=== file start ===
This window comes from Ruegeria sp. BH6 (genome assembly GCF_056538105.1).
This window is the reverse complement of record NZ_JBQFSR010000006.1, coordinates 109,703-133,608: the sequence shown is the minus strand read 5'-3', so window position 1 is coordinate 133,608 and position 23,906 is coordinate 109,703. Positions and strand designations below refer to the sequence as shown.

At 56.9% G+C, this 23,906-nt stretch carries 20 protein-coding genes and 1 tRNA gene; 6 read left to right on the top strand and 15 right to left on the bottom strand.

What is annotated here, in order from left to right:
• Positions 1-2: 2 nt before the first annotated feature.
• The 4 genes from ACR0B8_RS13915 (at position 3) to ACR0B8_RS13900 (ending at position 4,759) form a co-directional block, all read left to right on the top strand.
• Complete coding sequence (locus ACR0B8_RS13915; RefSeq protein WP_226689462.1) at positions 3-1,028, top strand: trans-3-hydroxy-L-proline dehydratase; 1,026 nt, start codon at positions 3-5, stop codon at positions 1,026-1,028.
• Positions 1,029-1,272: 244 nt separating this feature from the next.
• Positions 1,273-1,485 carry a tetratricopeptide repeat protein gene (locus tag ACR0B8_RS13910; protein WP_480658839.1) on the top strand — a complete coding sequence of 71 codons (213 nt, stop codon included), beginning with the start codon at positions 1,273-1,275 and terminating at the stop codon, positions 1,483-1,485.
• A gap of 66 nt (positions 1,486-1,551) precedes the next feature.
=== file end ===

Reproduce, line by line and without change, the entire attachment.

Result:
This window comes from Ruegeria sp. BH6 (genome assembly GCF_056538105.1).
This window is the reverse complement of record NZ_JBQFSR010000006.1, coordinates 109,703-133,608: the sequence shown is the minus strand read 5'-3', so window position 1 is coordinate 133,608 and position 23,906 is coordinate 109,703. Positions and strand designations below refer to the sequence as shown.

At 56.9% G+C, this 23,906-nt stretch carries 20 protein-coding genes and 1 tRNA gene; 6 read left to right on the top strand and 15 right to left on the bottom strand.

What is annotated here, in order from left to right:
• Positions 1-2: 2 nt before the first annotated feature.
• The 4 genes from ACR0B8_RS13915 (at position 3) to ACR0B8_RS13900 (ending at position 4,759) form a co-directional block, all read left to right on the top strand.
• Complete coding sequence (locus ACR0B8_RS13915; RefSeq protein WP_226689462.1) at positions 3-1,028, top strand: trans-3-hydroxy-L-proline dehydratase; 1,026 nt, start codon at positions 3-5, stop codon at positions 1,026-1,028.
• Positions 1,029-1,272: 244 nt separating this feature from the next.
• Positions 1,273-1,485 carry a tetratricopeptide repeat protein gene (locus tag ACR0B8_RS13910; protein WP_480658839.1) on the top strand — a complete coding sequence of 71 codons (213 nt, stop codon included), beginning with the start codon at positions 1,273-1,275 and terminating at the stop codon, positions 1,483-1,485.
• A gap of 66 nt (positions 1,486-1,551) precedes the next feature.